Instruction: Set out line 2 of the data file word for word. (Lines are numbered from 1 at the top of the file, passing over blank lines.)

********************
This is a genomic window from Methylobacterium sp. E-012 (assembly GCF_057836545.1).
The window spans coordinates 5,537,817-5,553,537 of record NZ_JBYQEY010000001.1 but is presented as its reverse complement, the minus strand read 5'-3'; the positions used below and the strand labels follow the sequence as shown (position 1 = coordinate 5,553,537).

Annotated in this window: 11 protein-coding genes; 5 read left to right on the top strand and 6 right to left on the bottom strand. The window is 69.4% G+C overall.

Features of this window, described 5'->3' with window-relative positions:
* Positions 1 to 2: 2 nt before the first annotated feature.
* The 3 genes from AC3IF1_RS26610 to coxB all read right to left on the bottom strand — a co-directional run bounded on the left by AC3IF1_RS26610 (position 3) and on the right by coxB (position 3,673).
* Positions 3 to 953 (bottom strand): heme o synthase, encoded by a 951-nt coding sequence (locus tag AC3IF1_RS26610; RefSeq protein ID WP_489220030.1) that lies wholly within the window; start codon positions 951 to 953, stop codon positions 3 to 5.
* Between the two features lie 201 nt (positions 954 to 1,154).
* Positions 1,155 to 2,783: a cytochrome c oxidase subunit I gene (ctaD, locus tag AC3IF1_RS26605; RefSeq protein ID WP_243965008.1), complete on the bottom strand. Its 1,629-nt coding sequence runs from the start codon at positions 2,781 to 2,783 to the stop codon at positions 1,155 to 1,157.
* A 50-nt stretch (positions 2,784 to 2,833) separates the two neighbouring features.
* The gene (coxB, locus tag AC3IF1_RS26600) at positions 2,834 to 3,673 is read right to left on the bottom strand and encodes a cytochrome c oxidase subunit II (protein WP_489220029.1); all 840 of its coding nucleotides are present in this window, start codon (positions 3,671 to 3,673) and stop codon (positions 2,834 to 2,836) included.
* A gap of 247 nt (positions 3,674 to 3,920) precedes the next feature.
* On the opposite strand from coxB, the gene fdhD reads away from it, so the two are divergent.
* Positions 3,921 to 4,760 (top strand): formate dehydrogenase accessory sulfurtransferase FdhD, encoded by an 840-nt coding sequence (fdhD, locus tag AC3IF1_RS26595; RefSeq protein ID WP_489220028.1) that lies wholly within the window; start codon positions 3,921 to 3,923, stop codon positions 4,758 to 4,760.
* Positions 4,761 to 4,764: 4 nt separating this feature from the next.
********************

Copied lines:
The window spans coordinates 5,537,817-5,553,537 of record NZ_JBYQEY010000001.1 but is presented as its reverse complement, the minus strand read 5'-3'; the positions used below and the strand labels follow the sequence as shown (position 1 = coordinate 5,553,537).